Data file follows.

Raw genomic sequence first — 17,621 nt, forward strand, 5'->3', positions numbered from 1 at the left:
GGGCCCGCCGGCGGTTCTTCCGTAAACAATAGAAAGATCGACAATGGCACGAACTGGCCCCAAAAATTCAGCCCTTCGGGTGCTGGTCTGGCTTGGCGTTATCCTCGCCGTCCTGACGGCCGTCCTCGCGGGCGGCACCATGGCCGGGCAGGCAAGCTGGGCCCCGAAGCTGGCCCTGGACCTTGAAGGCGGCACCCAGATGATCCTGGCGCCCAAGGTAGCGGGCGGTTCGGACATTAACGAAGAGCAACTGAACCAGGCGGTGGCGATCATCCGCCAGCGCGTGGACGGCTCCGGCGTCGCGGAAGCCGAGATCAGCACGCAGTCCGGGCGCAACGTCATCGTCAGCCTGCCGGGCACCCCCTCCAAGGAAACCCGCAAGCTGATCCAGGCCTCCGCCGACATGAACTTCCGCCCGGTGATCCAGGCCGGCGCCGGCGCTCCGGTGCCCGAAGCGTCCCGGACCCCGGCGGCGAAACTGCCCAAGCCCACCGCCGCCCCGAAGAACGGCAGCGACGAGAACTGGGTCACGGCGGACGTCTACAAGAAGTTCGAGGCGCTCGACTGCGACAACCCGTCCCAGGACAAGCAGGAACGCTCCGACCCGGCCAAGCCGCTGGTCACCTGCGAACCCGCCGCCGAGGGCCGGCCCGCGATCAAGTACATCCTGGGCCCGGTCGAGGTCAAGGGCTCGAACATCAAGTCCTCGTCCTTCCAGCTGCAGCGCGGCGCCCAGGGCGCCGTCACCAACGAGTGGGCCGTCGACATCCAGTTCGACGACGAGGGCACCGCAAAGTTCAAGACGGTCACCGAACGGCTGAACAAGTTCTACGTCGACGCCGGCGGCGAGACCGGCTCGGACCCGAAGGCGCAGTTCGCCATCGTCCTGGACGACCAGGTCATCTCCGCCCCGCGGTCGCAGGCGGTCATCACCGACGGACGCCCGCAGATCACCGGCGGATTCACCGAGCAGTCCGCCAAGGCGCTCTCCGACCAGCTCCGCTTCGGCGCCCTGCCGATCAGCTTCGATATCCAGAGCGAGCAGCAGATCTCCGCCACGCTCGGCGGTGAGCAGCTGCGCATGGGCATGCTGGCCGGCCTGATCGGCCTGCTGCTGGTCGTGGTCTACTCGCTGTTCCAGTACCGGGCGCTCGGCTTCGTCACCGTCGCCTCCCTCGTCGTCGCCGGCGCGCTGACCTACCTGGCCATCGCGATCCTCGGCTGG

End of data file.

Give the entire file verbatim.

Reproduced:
Raw genomic sequence first — 17,621 nt, forward strand, 5'->3', positions numbered from 1 at the left:
GGGCCCGCCGGCGGTTCTTCCGTAAACAATAGAAAGATCGACAATGGCACGAACTGGCCCCAAAAATTCAGCCCTTCGGGTGCTGGTCTGGCTTGGCGTTATCCTCGCCGTCCTGACGGCCGTCCTCGCGGGCGGCACCATGGCCGGGCAGGCAAGCTGGGCCCCGAAGCTGGCCCTGGACCTTGAAGGCGGCACCCAGATGATCCTGGCGCCCAAGGTAGCGGGCGGTTCGGACATTAACGAAGAGCAACTGAACCAGGCGGTGGCGATCATCCGCCAGCGCGTGGACGGCTCCGGCGTCGCGGAAGCCGAGATCAGCACGCAGTCCGGGCGCAACGTCATCGTCAGCCTGCCGGGCACCCCCTCCAAGGAAACCCGCAAGCTGATCCAGGCCTCCGCCGACATGAACTTCCGCCCGGTGATCCAGGCCGGCGCCGGCGCTCCGGTGCCCGAAGCGTCCCGGACCCCGGCGGCGAAACTGCCCAAGCCCACCGCCGCCCCGAAGAACGGCAGCGACGAGAACTGGGTCACGGCGGACGTCTACAAGAAGTTCGAGGCGCTCGACTGCGACAACCCGTCCCAGGACAAGCAGGAACGCTCCGACCCGGCCAAGCCGCTGGTCACCTGCGAACCCGCCGCCGAGGGCCGGCCCGCGATCAAGTACATCCTGGGCCCGGTCGAGGTCAAGGGCTCGAACATCAAGTCCTCGTCCTTCCAGCTGCAGCGCGGCGCCCAGGGCGCCGTCACCAACGAGTGGGCCGTCGACATCCAGTTCGACGACGAGGGCACCGCAAAGTTCAAGACGGTCACCGAACGGCTGAACAAGTTCTACGTCGACGCCGGCGGCGAGACCGGCTCGGACCCGAAGGCGCAGTTCGCCATCGTCCTGGACGACCAGGTCATCTCCGCCCCGCGGTCGCAGGCGGTCATCACCGACGGACGCCCGCAGATCACCGGCGGATTCACCGAGCAGTCCGCCAAGGCGCTCTCCGACCAGCTCCGCTTCGGCGCCCTGCCGATCAGCTTCGATATCCAGAGCGAGCAGCAGATCTCCGCCACGCTCGGCGGTGAGCAGCTGCGCATGGGCATGCTGGCCGGCCTGATCGGCCTGCTGCTGGTCGTGGTCTACTCGCTGTTCCAGTACCGGGCGCTCGGCTTCGTCACCGTCGCCTCCCTCGTCGTCGCCGGCGCGCTGACCTACCTGGCCATCGCGATCCTCGGCTGG